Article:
In preparation for the next O'Hara volume, Michael Banim had researched the Kilkenny branch of the Whiteboys, the Whitefeet: a rural protest movement committed to the abolition of church tithes. Michael had interviewed Whitefeet leaders, and wished to write another novel as a companion to Crohoore of the Billhook, his earlier examination of Whiteboyism. Yet John Banim advised him 'we have given too much of the darker side of the Irish life: let us for the present treat of the amiable' (Murray, 240), and the brothers instead collaborated on a character study of a kindly priest who had been a friend since childhood. Father Connell (1842), although in parts sentimental, gave a grim picture of pre-famine rural poverty.
On 13 August 1842 John Banim died at Kilkenny of the progressive spinal illness that had afflicted him since his teens. He was diagnosed as suffering from spinal tuberculosis, although his symptoms also indicate multiple sclerosis. His wife, Ellen, and daughter, Mary, survived him, although Mary died a year later. Michael Banim had lived in his brother's shadow for most of his life, as John Banim was not only better known, but was also considered to be the possessor of 'the poetic vein', whereas Michael's talents were considered to rest more mundanely in the close observation of social background and peasant life. In 1852 Michael Banim published a short story, 'Clough Finn, or, The Stone of Destiny', in the Dublin University Magazine. Later that year he was appointed postmaster of Kilkenny, which distracted him from writing for another decade. In 1864 his final book, and the only one to bear his name, appeared; The Town of the Cascades was a temperance novel describing the disastrous effects of drink upon family life.
During the 1850s Michael Banim assisted Patrick Murray in writing a biography of his brother, and The Life of John Banim was published in 1857, running through ten editions in London and Dublin until 1869, and reprinted in facsimile by Robert Lee Wolff in 1978. In 1865 Banim wrote the introduction and notes for the collected works of the ‘O'Haras’, the first edition to be published in Dublin. Michael Banim became ill in 1873, and resigned as postmaster in order to retire to Booterstown on the coast of co. Dublin. A grant from the Royal Literary Fund did little to defray the financial hardship in which he spent his last years. He died at Booterstown on 30 August 1874, and his widow received a civil-list pension. His daughter Mary became a journalist for the Weekly Freeman and travel writer, best known for Here and There Through Ireland (1893), a nationalist account of a journey through post-famine Ireland.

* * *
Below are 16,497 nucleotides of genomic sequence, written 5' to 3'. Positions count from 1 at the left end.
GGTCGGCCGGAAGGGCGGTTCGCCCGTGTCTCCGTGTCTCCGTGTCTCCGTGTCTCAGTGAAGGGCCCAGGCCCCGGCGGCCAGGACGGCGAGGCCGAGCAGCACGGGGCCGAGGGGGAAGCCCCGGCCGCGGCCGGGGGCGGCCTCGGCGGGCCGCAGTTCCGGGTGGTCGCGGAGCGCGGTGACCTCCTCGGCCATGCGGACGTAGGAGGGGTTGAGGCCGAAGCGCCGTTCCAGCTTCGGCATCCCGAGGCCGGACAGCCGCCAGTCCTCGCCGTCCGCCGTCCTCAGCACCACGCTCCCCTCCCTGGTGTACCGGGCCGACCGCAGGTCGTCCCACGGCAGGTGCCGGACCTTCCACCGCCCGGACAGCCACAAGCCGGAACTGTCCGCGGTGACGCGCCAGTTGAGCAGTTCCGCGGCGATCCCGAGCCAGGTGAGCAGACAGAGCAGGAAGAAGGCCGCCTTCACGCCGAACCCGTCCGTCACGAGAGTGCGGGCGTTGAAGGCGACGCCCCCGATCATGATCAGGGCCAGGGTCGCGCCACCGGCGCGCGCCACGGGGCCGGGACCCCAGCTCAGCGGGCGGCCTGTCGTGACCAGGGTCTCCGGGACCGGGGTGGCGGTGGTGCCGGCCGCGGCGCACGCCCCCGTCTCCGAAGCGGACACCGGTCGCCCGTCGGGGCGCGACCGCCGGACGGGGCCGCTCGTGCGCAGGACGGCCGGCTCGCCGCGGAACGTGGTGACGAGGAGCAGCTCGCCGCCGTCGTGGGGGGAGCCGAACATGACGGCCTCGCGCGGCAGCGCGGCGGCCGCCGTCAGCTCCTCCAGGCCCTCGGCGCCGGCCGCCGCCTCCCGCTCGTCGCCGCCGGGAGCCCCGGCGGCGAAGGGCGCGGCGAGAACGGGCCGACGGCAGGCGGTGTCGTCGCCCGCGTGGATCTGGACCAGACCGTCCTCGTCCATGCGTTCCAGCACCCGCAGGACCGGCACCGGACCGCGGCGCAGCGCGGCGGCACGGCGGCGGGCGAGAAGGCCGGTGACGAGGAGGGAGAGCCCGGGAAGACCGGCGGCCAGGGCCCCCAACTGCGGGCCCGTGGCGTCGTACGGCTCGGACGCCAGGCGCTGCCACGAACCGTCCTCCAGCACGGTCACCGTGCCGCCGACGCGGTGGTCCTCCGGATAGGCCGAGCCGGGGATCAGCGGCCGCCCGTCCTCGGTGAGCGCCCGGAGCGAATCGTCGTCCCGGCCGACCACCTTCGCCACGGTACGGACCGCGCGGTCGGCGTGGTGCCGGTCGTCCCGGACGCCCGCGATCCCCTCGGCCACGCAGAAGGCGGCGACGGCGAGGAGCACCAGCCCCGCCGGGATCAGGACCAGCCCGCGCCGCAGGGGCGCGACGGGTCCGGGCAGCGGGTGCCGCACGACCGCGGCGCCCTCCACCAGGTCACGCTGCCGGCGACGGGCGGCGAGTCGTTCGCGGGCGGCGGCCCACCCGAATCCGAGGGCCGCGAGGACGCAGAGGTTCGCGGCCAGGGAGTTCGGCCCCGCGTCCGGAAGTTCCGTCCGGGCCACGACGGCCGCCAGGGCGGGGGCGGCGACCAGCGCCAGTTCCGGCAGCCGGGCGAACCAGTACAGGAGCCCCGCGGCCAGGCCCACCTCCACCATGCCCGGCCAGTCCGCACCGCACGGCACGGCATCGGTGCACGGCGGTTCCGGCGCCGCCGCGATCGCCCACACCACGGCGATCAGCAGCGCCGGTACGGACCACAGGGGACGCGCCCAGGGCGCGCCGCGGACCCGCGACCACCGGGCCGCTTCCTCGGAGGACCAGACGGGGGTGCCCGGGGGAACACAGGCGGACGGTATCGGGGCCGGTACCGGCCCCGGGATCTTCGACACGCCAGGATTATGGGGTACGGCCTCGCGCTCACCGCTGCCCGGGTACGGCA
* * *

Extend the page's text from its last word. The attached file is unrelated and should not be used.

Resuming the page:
The Banims gained a lasting posthumous reputation as nationalist novelists, and several of the novels were reprinted in the twentieth century. As Sir Charles Gavan Duffy remarked in 1891, 'Moore's Melodies, Griffin's and the Banims' novels have been a constant cordial to the sorely tried spirit of our people' (Gilligan, 81).
- P. J. Murray, The life of John Banim (1857) [ed. with an introduction by R. L. Wolff (1978)]
- A. Brady and B. Cleeve, eds., A dictionary of Irish writers (1985)
- M. D. Hawthorne, John and Michael Banim: a study in the early development of the Anglo-Irish novel (1975)
- B. R. Friedman, ‘Fabricating history, or, John Banim refights the Boyne’, Éire–Ireland, 17/1 (1982), 39–56
- A. J. Webb, A compendium of Irish biography (1878)
- L. C. Sanders, Celebrities of the century: being a dictionary of men and women of the nineteenth century (1887)
- J. F. Waller, ed., The imperial dictionary of universal biography, 3 vols. (1857–63)
- EdinR, 43 (1826), 172, 365
- K. Lubbers, ‘Author and audience in the early nineteenth century’, Literature and the changing Ireland, ed. P. Connolly (1982), 25–36
- W. J. McCormack, ‘A manuscript letter from Michael Banim’, Éire–Ireland, 8/1 (1973), 95–6
- D. Gilligan, ‘Natural indignation in the native voice: the fiction of the Banim brothers’, Anglo-Irish and Irish literature: aspects of language and culture, ed. B. Bramsbäck and M. Groghan, 2 (1986), 77–91
- R. Welch, ed., The Oxford companion to Irish literature (1996)
- J. Cronin, The Anglo-Irish novel, 1 (1980)
- T. Flanagan, The Irish novelists, 1800–1850 (1959)
- D. Griffin, The life of Gerald Griffin (1857), 231